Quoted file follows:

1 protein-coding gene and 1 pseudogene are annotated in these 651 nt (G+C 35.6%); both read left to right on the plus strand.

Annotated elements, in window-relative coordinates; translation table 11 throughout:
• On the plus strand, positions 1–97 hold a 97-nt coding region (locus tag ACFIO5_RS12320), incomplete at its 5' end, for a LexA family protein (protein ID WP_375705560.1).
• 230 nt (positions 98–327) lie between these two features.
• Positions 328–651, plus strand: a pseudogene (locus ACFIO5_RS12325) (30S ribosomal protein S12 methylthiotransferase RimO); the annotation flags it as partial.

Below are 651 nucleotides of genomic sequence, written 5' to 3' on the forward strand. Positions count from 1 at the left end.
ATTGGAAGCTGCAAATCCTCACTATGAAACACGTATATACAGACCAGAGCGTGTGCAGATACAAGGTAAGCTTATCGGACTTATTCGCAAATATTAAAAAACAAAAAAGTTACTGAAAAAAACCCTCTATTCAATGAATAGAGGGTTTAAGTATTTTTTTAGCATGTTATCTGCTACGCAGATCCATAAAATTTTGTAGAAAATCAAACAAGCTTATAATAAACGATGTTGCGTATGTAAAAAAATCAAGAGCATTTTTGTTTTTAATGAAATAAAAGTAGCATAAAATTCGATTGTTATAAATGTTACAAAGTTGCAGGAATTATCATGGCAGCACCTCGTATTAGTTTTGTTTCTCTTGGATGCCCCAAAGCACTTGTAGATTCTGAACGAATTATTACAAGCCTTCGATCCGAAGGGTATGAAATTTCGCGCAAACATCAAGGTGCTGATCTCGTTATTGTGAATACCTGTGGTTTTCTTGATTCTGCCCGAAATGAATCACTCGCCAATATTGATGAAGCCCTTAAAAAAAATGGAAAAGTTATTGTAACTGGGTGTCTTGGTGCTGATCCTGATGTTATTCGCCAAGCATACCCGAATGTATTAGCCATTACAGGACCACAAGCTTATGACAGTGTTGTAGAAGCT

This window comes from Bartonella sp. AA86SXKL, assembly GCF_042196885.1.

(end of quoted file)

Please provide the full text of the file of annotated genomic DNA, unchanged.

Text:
1 protein-coding gene and 1 pseudogene are annotated in these 651 nt (G+C 35.6%); both read left to right on the plus strand.

Annotated elements, in window-relative coordinates; translation table 11 throughout:
• On the plus strand, positions 1–97 hold a 97-nt coding region (locus tag ACFIO5_RS12320), incomplete at its 5' end, for a LexA family protein (protein ID WP_375705560.1).
• 230 nt (positions 98–327) lie between these two features.
• Positions 328–651, plus strand: a pseudogene (locus ACFIO5_RS12325) (30S ribosomal protein S12 methylthiotransferase RimO); the annotation flags it as partial.

Below are 651 nucleotides of genomic sequence, written 5' to 3' on the forward strand. Positions count from 1 at the left end.
ATTGGAAGCTGCAAATCCTCACTATGAAACACGTATATACAGACCAGAGCGTGTGCAGATACAAGGTAAGCTTATCGGACTTATTCGCAAATATTAAAAAACAAAAAAGTTACTGAAAAAAACCCTCTATTCAATGAATAGAGGGTTTAAGTATTTTTTTAGCATGTTATCTGCTACGCAGATCCATAAAATTTTGTAGAAAATCAAACAAGCTTATAATAAACGATGTTGCGTATGTAAAAAAATCAAGAGCATTTTTGTTTTTAATGAAATAAAAGTAGCATAAAATTCGATTGTTATAAATGTTACAAAGTTGCAGGAATTATCATGGCAGCACCTCGTATTAGTTTTGTTTCTCTTGGATGCCCCAAAGCACTTGTAGATTCTGAACGAATTATTACAAGCCTTCGATCCGAAGGGTATGAAATTTCGCGCAAACATCAAGGTGCTGATCTCGTTATTGTGAATACCTGTGGTTTTCTTGATTCTGCCCGAAATGAATCACTCGCCAATATTGATGAAGCCCTTAAAAAAAATGGAAAAGTTATTGTAACTGGGTGTCTTGGTGCTGATCCTGATGTTATTCGCCAAGCATACCCGAATGTATTAGCCATTACAGGACCACAAGCTTATGACAGTGTTGTAGAAGCT

This window comes from Bartonella sp. AA86SXKL, assembly GCF_042196885.1.